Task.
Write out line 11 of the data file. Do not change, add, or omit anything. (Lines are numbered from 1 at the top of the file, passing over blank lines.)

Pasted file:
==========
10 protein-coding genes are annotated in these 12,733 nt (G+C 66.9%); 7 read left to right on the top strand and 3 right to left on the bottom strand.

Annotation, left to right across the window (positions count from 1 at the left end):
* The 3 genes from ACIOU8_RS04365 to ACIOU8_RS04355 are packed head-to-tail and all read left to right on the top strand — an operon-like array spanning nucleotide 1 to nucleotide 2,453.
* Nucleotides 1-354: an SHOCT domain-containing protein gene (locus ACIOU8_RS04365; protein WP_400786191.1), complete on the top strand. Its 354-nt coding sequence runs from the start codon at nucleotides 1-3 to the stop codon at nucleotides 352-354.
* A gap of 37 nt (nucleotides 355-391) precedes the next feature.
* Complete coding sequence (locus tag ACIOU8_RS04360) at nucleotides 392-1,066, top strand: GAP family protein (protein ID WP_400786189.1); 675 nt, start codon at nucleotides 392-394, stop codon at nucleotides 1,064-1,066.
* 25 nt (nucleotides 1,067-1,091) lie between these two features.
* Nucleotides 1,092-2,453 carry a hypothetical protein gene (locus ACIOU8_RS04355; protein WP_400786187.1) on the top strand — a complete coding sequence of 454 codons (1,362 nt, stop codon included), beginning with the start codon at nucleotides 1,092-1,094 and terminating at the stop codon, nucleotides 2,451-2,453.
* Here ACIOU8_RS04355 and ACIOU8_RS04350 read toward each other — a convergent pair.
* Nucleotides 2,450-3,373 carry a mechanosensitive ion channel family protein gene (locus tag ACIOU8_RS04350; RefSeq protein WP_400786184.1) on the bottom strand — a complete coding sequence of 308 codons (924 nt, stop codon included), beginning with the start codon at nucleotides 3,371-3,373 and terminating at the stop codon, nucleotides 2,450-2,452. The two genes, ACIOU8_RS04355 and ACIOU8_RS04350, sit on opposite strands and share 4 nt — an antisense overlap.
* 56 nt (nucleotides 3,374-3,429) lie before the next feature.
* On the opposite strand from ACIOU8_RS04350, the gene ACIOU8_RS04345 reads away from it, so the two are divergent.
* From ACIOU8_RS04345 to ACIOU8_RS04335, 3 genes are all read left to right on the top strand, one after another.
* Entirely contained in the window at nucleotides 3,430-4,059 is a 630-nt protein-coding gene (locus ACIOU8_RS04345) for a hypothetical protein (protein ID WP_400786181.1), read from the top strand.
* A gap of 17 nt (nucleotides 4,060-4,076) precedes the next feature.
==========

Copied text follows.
* 56 nt (nucleotides 3,374-3,429) lie before the next feature.